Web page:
• Choosing between options. Tracking users’ decisions between various options, such as making a selection on a platform or a survey, provides insights into individual choices and preferences. This knowledge lets you shape personalization and product offerings.
  • Clicking links. Analyzing the links that users click on most (and least) can help you understand the content, products, and services that resonate with them.
  • Completing forms. When users fill out forms, they’re willing to provide information like email addresses and geographical locations. Use this consumer data for lead generation, segmentation, and personalization.
  • Contacting customer support. Users’ calls, emails, and chats with customer support reveal your consumer base’s pain points and demands. These offer insight that lets you improve customer service operations and tailor future interactions to your audience’s preferences.
  • Entering search queries. Knowing what users actively search for, whether on websites or search engines, provides valuable insight into their needs and interests.
  • Reading blogs and articles. How long people spend reading specific themes and topics indicates their interests and reading patterns. This helps dictate the kind of content you should include going forward.
  • Watching videos. Video engagement metrics, such as views, watch time, likes, comments, and shares, measure the impact and success of visual content.

Why is behavioral data important?

Behavioral data is more than a byproduct of online activities — it’s a valuable resource that lets you refine marketing strategies, optimize user experiences, and meet customer expectations more precisely. Here are a few reasons why predictive behavioral analysis is essential to your marketing strategy.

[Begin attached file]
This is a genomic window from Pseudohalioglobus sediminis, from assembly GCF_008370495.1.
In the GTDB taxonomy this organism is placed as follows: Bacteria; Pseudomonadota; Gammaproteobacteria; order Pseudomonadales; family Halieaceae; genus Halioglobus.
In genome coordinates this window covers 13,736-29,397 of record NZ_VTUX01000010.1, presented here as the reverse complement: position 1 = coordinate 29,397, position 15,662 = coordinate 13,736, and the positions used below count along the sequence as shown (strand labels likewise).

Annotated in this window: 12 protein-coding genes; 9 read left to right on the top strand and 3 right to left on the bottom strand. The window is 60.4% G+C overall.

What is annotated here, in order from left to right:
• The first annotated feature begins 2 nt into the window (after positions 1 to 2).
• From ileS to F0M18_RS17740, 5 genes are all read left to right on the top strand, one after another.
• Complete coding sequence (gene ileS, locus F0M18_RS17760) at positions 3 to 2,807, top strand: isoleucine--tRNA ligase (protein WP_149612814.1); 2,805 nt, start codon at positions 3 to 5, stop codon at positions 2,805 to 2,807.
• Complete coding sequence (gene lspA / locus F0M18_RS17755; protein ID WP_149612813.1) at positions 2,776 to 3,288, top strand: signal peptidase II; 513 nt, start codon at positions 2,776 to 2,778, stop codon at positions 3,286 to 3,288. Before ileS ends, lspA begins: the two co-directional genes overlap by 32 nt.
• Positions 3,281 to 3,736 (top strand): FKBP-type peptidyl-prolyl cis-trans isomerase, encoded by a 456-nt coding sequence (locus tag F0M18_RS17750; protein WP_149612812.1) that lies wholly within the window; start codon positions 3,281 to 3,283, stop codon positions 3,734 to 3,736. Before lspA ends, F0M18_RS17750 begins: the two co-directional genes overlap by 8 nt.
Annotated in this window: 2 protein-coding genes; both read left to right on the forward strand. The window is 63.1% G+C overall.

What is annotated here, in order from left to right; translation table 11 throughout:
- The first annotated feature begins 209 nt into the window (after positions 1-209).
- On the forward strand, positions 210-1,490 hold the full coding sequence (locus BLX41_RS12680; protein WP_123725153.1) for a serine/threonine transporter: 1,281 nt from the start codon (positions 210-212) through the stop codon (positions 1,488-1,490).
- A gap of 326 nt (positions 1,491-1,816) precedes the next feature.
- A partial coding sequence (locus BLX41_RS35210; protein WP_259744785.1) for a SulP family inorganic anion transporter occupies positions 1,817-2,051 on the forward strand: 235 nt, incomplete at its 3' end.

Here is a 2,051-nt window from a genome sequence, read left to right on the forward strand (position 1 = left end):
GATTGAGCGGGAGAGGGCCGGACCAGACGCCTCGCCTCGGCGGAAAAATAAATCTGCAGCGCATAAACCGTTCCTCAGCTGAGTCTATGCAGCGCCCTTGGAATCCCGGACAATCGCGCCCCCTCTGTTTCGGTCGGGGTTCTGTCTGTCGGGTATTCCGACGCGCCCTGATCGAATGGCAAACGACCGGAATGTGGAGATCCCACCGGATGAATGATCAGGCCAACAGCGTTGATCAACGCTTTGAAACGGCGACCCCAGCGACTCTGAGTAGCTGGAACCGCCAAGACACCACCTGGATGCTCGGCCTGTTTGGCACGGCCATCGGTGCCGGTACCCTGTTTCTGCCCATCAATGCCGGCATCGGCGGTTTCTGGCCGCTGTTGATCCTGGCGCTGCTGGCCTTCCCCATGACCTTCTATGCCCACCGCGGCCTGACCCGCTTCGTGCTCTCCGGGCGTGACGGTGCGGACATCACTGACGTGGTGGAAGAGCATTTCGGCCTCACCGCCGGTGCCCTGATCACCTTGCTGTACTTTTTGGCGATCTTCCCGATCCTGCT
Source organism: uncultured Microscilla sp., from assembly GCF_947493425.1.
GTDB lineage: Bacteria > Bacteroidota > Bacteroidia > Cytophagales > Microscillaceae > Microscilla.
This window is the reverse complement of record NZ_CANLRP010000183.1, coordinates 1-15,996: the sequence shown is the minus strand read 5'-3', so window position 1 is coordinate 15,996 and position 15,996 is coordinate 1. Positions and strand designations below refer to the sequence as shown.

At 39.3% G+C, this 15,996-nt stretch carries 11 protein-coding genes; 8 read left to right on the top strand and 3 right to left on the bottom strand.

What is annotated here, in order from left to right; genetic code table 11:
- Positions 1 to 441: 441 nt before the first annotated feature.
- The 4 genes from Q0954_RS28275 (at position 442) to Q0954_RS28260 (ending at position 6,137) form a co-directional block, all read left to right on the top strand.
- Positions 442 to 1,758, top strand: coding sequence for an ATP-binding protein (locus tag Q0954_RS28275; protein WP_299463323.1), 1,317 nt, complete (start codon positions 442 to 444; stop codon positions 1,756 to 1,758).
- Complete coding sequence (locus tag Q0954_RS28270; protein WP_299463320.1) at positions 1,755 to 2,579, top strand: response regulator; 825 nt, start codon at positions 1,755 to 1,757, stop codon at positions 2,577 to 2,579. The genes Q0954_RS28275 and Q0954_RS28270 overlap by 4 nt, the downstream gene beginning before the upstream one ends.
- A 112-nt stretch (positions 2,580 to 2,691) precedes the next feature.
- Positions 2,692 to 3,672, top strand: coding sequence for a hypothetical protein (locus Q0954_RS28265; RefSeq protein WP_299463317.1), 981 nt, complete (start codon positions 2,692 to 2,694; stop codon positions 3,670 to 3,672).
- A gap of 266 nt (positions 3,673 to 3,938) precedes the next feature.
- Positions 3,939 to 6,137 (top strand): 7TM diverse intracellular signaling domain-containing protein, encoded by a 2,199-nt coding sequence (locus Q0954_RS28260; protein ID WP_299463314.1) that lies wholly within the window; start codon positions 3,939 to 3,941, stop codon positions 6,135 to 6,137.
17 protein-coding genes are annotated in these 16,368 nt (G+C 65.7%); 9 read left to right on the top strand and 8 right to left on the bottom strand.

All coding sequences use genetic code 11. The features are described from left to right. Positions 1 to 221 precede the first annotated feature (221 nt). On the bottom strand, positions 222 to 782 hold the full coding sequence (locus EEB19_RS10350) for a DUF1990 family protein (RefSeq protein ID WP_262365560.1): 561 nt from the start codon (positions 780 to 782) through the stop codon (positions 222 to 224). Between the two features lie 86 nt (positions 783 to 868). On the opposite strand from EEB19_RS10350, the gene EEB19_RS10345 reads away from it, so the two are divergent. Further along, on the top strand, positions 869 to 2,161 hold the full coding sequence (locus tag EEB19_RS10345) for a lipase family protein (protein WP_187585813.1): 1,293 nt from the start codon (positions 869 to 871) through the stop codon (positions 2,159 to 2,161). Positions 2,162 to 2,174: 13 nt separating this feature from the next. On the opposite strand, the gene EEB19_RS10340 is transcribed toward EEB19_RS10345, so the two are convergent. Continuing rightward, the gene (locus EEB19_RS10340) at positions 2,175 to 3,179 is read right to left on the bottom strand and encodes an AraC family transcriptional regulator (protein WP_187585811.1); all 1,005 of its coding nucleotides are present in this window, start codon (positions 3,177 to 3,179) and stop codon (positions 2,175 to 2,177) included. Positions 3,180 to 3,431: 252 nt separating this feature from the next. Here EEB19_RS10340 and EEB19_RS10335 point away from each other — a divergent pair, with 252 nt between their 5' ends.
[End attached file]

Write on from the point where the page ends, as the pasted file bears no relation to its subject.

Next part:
Personalization and precision targeting

Behavioral data allows you to move beyond generic marketing strategies, like mass email campaigns, by comprehensively understanding user preferences to create targeted and personalized messaging.

For example, if a customer buys a product from your website, you might email them a personalized thank-you note and similar recommendations or discounts. With precise targeting, you improve your consumers’ experience and boost conversions.

Optimized user experiences

Create seamless, intuitive, and functional digital experiences by analyzing how users navigate websites, where they spend the most time, and what encourages them to click and convert. Behavioral data also shows you pain points and potential bottlenecks across your digital channels.